UN Watchdog Warns Iran's Violations of Nuclear Deal Increasing
The United Nations' nuclear watchdog reported Monday that its inspectors have discovered uranium particles of a man-made origin "at a location in Iran not declared to the agency."
The revelation from International Atomic Energy Agency is the first time it has acknowledged in a report that allegations made earlier by the US and Israel against Iran are true.
The IAEA did not identify the site in the confidential quarterly report that was distributed to member states and seen by The Associated Press.
In other details, the IAEA said Iran's stock stockpiles of low-enriched uranium are still growing in violation of the 2015 nuclear deal, and has confirmed that Iran is now enriching uranium at its underground Fordow facility, which is also prohibited by the nuclear agreement.
It also said Iran continues to enrich uranium up to 4.5%, above the 3.67% allowed by the deal known as the Joint Comprehensive Plan of Action, or JCPOA.
Iran has continued to enrich with centrifuge machines other than its most basic model, the IR-1, which is not allowed under the deal, the IAEA report added. It has enriched with more advanced centrifuges and even installed small numbers of centrifuges not mentioned in the deal, the report showed.
Earlier, head of Iran's nuclear program told the AP on Monday that the country is now producing more low-enriched uranium daily, after restarting the Fordow lab.
Ali Akbar Salehi of the Atomic Energy Organization of Iran made the comments as Iranian President Hassan Rouhani also called on hard-liners to support the country's troubled nuclear deal, saying it could open up international arms sales for Tehran next year.
Salehi told AP journalists in Tehran that now the country is producing at least 5.5 kilograms daily. That's compared to what Tehran had been producing — about 450 grams of low-enriched uranium per day.
Since the US under President Donald Trump unilaterally pulled out of the Iran nuclear pact last year and imposed new sanctions, Iran's economy has been struggling.
In response, Iran has been slowly violating its provisions to pressure the other major powers involved in the deal — Britain, France, Germany, China and Russia — to provide more economic incentives.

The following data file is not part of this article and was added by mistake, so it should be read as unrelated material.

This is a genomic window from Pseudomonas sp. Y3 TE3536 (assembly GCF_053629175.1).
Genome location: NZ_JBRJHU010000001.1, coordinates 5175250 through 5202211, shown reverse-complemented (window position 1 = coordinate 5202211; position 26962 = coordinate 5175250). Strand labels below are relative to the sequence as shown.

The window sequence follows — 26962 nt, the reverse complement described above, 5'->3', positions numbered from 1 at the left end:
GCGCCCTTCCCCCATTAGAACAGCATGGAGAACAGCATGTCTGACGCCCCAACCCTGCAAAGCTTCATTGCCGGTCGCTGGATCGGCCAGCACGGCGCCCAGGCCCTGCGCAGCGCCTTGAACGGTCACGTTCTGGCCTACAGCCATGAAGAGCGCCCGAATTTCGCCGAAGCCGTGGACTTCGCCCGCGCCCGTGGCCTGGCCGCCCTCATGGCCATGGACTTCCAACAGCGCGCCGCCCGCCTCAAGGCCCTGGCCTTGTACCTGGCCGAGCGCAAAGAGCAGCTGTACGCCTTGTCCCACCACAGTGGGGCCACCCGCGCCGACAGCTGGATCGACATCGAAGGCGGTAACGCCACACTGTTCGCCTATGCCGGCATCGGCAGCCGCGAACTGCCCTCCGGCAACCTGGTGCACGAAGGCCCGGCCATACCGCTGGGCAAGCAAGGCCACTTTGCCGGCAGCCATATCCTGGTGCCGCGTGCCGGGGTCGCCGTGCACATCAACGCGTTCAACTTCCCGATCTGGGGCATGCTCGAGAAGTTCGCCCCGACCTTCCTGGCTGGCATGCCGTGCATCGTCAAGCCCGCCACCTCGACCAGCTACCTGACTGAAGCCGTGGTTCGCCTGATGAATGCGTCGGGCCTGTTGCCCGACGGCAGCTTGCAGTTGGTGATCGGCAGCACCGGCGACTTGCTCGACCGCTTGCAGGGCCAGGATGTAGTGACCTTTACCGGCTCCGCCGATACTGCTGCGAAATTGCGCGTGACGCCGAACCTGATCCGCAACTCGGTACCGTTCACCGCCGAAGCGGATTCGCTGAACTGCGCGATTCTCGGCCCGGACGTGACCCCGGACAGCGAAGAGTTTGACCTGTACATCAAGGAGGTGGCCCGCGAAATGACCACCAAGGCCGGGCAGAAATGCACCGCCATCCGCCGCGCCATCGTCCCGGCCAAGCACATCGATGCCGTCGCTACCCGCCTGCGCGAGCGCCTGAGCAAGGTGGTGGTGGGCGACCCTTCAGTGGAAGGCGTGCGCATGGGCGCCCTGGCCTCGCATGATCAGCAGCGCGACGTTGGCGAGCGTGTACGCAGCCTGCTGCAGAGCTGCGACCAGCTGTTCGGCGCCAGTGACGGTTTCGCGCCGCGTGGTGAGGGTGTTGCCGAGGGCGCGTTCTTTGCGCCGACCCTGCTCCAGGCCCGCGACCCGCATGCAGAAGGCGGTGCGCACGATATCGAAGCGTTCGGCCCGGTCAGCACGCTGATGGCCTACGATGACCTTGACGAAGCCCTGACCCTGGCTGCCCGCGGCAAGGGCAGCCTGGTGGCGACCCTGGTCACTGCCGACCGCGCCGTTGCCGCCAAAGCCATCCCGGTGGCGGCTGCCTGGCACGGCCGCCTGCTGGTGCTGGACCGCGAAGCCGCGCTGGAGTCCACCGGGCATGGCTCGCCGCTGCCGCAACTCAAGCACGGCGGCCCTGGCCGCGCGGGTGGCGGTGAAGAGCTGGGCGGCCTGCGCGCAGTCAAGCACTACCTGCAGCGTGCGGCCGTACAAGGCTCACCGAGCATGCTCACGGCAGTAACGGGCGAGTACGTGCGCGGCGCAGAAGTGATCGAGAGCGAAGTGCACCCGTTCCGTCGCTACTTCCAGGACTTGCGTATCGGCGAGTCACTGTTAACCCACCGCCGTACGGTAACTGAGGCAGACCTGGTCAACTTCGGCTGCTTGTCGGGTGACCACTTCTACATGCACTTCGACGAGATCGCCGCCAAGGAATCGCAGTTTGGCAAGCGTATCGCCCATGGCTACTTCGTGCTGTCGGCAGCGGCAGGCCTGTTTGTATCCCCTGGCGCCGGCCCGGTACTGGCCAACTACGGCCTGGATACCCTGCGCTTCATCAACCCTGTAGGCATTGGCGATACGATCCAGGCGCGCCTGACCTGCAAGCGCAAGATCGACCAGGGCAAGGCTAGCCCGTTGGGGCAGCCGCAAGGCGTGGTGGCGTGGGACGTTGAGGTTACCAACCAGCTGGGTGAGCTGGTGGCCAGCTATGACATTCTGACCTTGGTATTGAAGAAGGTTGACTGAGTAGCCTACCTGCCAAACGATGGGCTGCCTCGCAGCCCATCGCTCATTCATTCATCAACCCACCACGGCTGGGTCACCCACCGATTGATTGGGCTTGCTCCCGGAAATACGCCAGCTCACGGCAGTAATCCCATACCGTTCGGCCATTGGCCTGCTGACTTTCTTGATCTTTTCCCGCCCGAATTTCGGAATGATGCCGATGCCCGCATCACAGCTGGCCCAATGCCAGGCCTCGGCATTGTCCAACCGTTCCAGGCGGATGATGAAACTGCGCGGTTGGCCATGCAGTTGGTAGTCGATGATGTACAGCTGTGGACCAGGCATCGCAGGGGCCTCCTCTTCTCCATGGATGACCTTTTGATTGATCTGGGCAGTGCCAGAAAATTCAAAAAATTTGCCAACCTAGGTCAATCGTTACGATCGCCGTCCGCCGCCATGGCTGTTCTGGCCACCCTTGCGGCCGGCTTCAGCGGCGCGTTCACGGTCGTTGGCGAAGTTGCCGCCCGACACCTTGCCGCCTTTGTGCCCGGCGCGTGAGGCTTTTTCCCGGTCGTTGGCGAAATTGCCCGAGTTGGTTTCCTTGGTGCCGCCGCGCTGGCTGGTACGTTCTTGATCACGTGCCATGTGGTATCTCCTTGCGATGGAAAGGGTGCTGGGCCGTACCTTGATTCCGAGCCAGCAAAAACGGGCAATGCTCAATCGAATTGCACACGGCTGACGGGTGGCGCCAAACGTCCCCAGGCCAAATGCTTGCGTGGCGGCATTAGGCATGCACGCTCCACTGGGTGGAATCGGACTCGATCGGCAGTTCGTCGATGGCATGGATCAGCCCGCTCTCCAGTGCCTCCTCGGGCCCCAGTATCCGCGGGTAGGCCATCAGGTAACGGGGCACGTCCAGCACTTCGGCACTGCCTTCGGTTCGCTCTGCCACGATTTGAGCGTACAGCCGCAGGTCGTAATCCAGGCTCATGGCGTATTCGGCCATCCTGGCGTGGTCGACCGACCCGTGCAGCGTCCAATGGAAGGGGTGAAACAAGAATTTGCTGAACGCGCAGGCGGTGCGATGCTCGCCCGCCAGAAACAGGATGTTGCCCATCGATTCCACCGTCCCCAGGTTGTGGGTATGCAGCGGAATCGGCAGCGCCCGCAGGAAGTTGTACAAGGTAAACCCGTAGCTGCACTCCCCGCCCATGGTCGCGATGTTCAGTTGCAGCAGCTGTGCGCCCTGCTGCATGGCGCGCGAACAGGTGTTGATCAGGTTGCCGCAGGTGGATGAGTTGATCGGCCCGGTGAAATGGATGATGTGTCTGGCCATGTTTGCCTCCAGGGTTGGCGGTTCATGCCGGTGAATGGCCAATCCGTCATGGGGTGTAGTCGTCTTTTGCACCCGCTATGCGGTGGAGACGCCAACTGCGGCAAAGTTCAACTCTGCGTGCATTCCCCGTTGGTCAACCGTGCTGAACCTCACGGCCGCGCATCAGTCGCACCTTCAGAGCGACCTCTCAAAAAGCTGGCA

At talks in Brussels on Monday, European Union foreign ministers affirmed their support for the nuclear deal with Iran.
EU foreign policy chief Federica Mogherini said the ministers underlined their "full commitment to the agreement that remains crucial for our security, even if it's increasingly difficult to preserve it. We will continue our efforts to have a full implementation of the agreement."
A joint commission meeting of all the signatories is likely to be held in coming days.
In its report Monday, the IAEA said as of November 3, Iran's stockpile of low-enriched uranium was 372.3 kilograms compared to 241.6 kilograms reported on August 19, and past the 202.8-kilogram limit.
It also confirmed the centrifuges at work in the Fordow facility, where Iran invited its inspectors in.
The nuclear deal had called for Fordow to become a research center. It is now home to more than 1,000 centrifuges.
An IAEA meeting last week included discussions about an undeclared site on the outskirts of Tehran that Israeli Prime Minister Benjamin Netanyahu described to the UN in 2018 as a "secret atomic warehouse."
Although the IAEA report did not identify the location where its inspectors found the uranium particles, it said the information was reported by its acting director general to the board last week.
Senior Israeli intelligence officials, who spoke on condition of anonymity to the AP at the time to discuss intelligence, alleged the site in Iran contained undeclared nuclear materials.
They claimed there were "several other" similar clandestine nuclear facilities under the purview of Iran's Defense Ministry, not the country's civilian atomic energy agency.
Iran insists its program is for peaceful purposes. However, the IAEA has said Iran "carried out activities relevant to the development of a nuclear explosive device" in a "structured program" through the end of 2003. The Israeli officials said they believe equipment at the warehouse came from that program.
"The main concern is that this is the tip of the iceberg," one Israeli official said.